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Today physicists and mathematicians throughout the world are feverishly working on one of the most ambitious theories ever proposed: superstring theory. String theory, as it is often called, is the key to the Unified Field Theory that eluded Einstein for more than thirty years. Finally, the century-old antagonism between the large and the small-General Relativity and Quantum Theory-is resolved. String theory proclaims that all of the wondrous happenings in the universe, from the frantic dancing of subatomic quarks to the majestic swirling of heavenly galaxies, are reflections of one grand physical principle and manifestations of one single entity: microscopically tiny vibrating loops of energy, a billionth of a billionth the size of an atom. In this brilliantly articulated and refreshingly clear book, Greene relates the scientific story and the human struggle behind twentieth-century physics' search for a theory of everything.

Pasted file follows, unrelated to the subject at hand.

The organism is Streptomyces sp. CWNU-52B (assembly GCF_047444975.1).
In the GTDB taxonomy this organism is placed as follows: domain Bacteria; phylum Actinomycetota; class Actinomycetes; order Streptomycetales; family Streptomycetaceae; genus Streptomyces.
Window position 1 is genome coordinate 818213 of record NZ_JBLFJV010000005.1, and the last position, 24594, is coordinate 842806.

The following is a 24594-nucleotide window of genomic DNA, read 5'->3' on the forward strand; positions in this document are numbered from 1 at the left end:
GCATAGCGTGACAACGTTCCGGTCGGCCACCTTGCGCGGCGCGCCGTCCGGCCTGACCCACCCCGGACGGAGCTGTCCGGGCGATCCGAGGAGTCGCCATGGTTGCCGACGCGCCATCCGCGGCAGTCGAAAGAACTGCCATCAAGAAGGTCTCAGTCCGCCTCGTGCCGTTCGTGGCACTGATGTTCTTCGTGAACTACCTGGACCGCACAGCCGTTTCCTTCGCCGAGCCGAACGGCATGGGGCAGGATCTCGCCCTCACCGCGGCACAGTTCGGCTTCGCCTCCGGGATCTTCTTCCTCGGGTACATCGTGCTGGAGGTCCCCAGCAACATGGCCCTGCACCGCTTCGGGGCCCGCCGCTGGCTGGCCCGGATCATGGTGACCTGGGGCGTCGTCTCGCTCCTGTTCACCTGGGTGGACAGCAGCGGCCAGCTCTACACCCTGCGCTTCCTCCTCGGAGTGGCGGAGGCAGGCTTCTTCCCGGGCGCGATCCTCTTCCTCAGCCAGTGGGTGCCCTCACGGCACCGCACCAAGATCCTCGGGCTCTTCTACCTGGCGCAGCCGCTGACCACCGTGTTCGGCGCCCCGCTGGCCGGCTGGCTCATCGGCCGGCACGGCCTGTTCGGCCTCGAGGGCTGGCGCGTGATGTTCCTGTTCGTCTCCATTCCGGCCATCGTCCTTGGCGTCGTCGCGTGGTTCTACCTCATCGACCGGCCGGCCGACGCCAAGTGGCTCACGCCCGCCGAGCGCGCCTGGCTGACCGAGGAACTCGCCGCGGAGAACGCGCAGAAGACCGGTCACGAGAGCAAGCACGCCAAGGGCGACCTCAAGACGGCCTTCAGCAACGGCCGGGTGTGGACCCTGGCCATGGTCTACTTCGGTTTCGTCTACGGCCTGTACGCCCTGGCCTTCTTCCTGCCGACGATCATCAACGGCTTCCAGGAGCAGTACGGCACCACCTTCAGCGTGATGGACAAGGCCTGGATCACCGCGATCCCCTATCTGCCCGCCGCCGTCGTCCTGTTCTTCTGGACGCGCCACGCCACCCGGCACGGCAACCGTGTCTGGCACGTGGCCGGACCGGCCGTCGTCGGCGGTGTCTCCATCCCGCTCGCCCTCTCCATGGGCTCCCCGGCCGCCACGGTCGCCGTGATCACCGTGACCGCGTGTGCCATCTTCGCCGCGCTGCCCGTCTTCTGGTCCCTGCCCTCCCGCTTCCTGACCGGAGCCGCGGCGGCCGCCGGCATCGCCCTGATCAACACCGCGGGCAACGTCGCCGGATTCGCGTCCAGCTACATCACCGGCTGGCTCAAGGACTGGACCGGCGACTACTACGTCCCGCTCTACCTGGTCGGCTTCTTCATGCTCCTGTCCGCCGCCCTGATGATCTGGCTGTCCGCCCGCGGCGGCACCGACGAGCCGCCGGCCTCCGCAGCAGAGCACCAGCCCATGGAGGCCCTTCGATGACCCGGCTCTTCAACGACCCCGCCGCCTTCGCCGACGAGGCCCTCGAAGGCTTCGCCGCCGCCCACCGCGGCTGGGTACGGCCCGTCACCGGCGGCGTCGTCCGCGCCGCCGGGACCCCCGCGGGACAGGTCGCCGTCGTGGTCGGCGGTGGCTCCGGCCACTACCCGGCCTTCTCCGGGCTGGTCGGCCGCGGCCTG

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The 1979 Cargese Summer Institute on Quarks and Leptons was organized by the Universite Pierre et Marie Curie, Paris (M. LEVY and J.-L. BASDEVANT), CERN (M. JACOB), the Universite Catholi~ue de Louvain (D. SPEISER and J. WEYERS), and the Katholieke Universiteit te Leuven (R. GASTMANS), who, like in 1975 and 1977, had joined their efforts and worked in common. It was the 20th Summer Institute held at Cargese and the 5th one organized by the two institutes of theoretical physics at Leuven and Louvain-la Neuve. This time, the school was dominated by the impressive advances which were made in the field of perturbative ~uantum chromodyna mics and its applications to high energy phenomena involving strongly interacting particles. The unification of weak and electromagnetic interactions being well established, a new picture in particle physics emerges wherein a possible unification of weak, electromagnetic, and strong forces is put forward. Its conse~uences were also discussed in detail. Finally, to complete the picture of the present status of high energy physics, experi mentalists from the major laboratories around the world reported on the latest developments in electron-positron scattering, neutrino induced reactions, and hadron collisions. We owe many thanks to all those who have made this Summer Institute possible! Thanks are due to the Scientific Committee of NATO and its President for a generous grant and especially to the head of the Scientific Affairs Division, Dr. M. DI LULLO for his constant help and encouragements.